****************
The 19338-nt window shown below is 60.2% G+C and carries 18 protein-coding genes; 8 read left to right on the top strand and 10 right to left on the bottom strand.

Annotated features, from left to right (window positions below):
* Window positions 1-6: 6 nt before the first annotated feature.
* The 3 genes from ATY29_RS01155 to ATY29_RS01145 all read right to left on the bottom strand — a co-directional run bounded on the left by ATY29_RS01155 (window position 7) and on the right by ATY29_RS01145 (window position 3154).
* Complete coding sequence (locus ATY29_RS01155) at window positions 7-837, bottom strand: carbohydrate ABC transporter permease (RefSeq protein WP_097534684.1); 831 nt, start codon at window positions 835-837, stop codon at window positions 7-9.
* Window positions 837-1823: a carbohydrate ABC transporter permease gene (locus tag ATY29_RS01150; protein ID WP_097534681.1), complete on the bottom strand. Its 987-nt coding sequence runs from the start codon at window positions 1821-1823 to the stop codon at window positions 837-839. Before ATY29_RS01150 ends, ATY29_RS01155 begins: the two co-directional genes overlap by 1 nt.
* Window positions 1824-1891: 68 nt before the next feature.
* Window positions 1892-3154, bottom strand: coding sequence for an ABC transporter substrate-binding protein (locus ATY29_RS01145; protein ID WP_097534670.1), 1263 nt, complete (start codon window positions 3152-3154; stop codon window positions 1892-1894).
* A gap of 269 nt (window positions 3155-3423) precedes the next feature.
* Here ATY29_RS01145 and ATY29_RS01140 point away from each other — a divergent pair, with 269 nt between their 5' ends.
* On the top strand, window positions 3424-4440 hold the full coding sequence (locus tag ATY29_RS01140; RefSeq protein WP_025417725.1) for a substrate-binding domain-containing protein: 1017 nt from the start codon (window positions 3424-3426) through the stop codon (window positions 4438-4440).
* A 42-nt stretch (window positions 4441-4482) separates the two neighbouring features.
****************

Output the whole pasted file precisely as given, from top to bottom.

The 19338-nt window shown below is 60.2% G+C and carries 18 protein-coding genes; 8 read left to right on the top strand and 10 right to left on the bottom strand.

Annotated features, from left to right (window positions below):
* Window positions 1-6: 6 nt before the first annotated feature.
* The 3 genes from ATY29_RS01155 to ATY29_RS01145 all read right to left on the bottom strand — a co-directional run bounded on the left by ATY29_RS01155 (window position 7) and on the right by ATY29_RS01145 (window position 3154).
* Complete coding sequence (locus ATY29_RS01155) at window positions 7-837, bottom strand: carbohydrate ABC transporter permease (RefSeq protein WP_097534684.1); 831 nt, start codon at window positions 835-837, stop codon at window positions 7-9.
* Window positions 837-1823: a carbohydrate ABC transporter permease gene (locus tag ATY29_RS01150; protein ID WP_097534681.1), complete on the bottom strand. Its 987-nt coding sequence runs from the start codon at window positions 1821-1823 to the stop codon at window positions 837-839. Before ATY29_RS01150 ends, ATY29_RS01155 begins: the two co-directional genes overlap by 1 nt.
* Window positions 1824-1891: 68 nt before the next feature.
* Window positions 1892-3154, bottom strand: coding sequence for an ABC transporter substrate-binding protein (locus ATY29_RS01145; protein ID WP_097534670.1), 1263 nt, complete (start codon window positions 3152-3154; stop codon window positions 1892-1894).
* A gap of 269 nt (window positions 3155-3423) precedes the next feature.
* Here ATY29_RS01145 and ATY29_RS01140 point away from each other — a divergent pair, with 269 nt between their 5' ends.
* On the top strand, window positions 3424-4440 hold the full coding sequence (locus tag ATY29_RS01140; RefSeq protein WP_025417725.1) for a substrate-binding domain-containing protein: 1017 nt from the start codon (window positions 3424-3426) through the stop codon (window positions 4438-4440).
* A 42-nt stretch (window positions 4441-4482) separates the two neighbouring features.